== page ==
If you want to comply with my master’s request, sahib, you must leave within the hour. But no one may know—not even your fiancée. To create an immortal work, you must be free of all other concerns. Leave your old life behind! The price, you may determine yourself.

(All of that is a fairly good condensation of the dialogue in the book.) Initially reluctant, Herbert eventually agrees to take the commission, but before departing, he takes the prince’s letter and goes into his workroom to leave a note for Irene. While he’s away, we see that Ramigani’s telepathic powers have revealed to him that Irene is on her way. He knits his eyebrows mystically, and we see a wheel fall off of her car en route. Herbert then exits the house with Ramigani. They get into a car, and Ramigani tells the driver, “Bander-Ko!” and off they go.

Ramigani materializes in Herbert Rowland's study.
Too late, Irene pulls up in a different car (one with four wheels), and the servant tells her that Herbert is gone but has left her a letter. The camera than cuts to the inside of Herbert’s studio for what is arguably the eeriest moment of the film. In the empty room, a disembodied hand materializes out of the void and snatches the letter off Rowland’s desk just before Irene walks into the room.

Later, on board the prince’s yacht, Ramigani hands the letter back to Herbert. Same thing happens in the novel, but von Harbou never reveals how Ramigani got the letter back. Lang’s version is a decided improvement.

In the book, Irene is hysterical that her husband has been kidnapped, but the prince himself shows up at the house at just that moment and admits he has been stage managing her husband’s abduction. He even admits to being responsible for the fake call from Irene’s sister (although not how the call was faked).

He explains the commission just as Ramigani explains it in the film and, to allay her fears, offers to bring her along to his palace in India, where she can monitor her husband’s health—on condition that she make no effort to contact him directly. She agrees to go. Again, though, these facts are not revealed until the eighth chapter of the novel.

Click on the YouTube video clip above to watch Ramigani's hand appear out of the void and snatch up Herbert Rowland's letter.

Such special effects, which still are remarkable to see today, were all made in the camera, as they could not combine shots during editing. This means that once the film was exposed, it was rewound in the camera and re-exposed with the second shot as a superimposition. In this particular scene, since it is only the hand that moves in, and takes the letter, with the background scene continuing afterwards,  it is a difficult and complex setup that was perfectly executed, something that is not always appreciated today.
Lang discards all of that in order to center the film on Irene for a while. Herbert’s servant recalls having heard the “Bander-Ko” instruction, and we follow her as she consults with an “orientalist,” who is shown in his study, drinking tea on a library-ladder. And while one might think that, as a scholar, he would know the answer to this question right off, he picks out a huge book and translates for Irene: “Bander-Ko” means “To the harbor!” As an interpolated scene, it is both an attention to detail and the need to extend the scene for Mia May that makes it interesting, even humorous.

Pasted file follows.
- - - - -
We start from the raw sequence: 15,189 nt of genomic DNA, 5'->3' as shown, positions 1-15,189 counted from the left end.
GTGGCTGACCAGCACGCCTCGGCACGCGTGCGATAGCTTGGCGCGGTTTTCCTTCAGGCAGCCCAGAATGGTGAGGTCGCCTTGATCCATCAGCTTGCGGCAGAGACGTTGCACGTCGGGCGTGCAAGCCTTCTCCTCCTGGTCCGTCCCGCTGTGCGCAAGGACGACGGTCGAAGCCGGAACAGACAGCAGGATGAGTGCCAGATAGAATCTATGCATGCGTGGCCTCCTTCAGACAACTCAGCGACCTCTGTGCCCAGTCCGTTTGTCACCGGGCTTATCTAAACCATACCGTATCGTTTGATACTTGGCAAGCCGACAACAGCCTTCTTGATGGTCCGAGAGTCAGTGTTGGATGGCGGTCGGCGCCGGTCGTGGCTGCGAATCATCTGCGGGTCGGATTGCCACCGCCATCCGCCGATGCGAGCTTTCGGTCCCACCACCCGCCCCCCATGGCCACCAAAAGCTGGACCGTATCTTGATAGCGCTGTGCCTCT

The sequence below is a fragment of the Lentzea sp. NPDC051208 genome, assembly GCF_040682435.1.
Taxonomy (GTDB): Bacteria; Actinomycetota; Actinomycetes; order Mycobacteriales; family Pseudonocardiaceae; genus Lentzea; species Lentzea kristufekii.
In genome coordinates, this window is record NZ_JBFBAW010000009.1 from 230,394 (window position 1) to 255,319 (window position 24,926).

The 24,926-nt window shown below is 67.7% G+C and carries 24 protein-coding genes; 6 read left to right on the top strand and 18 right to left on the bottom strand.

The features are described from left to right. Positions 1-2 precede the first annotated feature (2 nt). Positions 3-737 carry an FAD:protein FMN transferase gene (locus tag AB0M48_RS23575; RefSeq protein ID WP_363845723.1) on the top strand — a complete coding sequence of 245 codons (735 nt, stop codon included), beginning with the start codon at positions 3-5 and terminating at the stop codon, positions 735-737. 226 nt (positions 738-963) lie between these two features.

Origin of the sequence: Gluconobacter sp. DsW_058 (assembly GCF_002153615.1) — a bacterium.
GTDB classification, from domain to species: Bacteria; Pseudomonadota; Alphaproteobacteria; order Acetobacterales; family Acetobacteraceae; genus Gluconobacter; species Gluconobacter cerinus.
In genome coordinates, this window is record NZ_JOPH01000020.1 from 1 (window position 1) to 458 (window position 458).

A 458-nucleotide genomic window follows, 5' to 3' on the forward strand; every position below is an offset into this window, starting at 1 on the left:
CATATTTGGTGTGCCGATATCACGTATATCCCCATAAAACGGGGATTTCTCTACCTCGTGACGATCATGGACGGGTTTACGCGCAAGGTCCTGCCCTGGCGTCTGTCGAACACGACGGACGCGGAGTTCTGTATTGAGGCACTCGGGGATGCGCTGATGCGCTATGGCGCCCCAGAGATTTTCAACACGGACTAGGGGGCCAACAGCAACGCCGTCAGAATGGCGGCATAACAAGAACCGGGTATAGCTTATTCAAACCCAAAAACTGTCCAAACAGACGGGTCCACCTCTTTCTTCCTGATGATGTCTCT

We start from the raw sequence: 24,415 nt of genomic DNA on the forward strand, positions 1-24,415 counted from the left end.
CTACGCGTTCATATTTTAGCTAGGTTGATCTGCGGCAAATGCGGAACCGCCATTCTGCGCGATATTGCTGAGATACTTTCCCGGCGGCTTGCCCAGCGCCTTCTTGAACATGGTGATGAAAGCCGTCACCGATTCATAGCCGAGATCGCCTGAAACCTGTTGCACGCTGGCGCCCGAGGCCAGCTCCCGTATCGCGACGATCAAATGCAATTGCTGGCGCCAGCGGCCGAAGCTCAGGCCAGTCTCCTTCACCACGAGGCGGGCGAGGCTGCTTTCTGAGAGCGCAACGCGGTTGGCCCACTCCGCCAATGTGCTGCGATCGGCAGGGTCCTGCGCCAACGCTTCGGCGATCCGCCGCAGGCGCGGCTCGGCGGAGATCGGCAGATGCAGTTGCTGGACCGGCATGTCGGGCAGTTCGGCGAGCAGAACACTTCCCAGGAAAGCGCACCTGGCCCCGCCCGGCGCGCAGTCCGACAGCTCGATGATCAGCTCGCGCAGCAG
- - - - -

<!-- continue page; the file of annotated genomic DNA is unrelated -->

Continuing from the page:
Irene then heads for the harbor, where she learns a big private yacht called the Bengal has just left for an unknown destination. She tries to have a wireless message sent to the ship, but Ramigani intercepts it. Irene then determines to follow Herbert to rescue him, but her penny-pinching father won’t give her the money to finance the trip, so she decides to sell her mother’s pearls and sails for India. Not only does Mia May get more screen time, but Irene is established a real force to be reckoned with.

Irene getting advice from a scholar in Eastern languages to learn the meaning of "Bander-Ko!"

Another of Lang’s interpolations follows. Back in Bengal, the prince is feeding his pet tigers. (They are mentioned in the novel, but von Harbou doesn’t use them.) And while this is going on, a title card informs us, “At a hunting lodge some distance away [from the prince’s palace], the English officer MacAllan hosts his friends.” MacAllan is a new character; we will learn he is the fellow with whom the prince’s wife has been canoodling. One of his friends gives him a stern warning: “Don’t wear Savitri’s ring any more, MacAllan . . . the Princess’ pledge of love could cost your head some day.” 

How MacAllan came to acquire this ring is not explained here, but this is a familiar device in Lang films—the telltale clue introduced early in the plot, the most flagrant example of which is the trouble-causing brooch worn by Marlene Dietrich in Lang’s Rancho Notorious. Then, we cut back to the tigers feeding, and then we cut back to MacAllan’s lodge, where he receives word that tigers have been spotted in the jungle, and he decides to go hunting them. Lang’s intercutting subtly presages how MacAllan is destined to have a fatal encounter with those tigers before the film’s end.

MacAllan (left) admires Savitri's ring while his friend warns him not to wear it in public.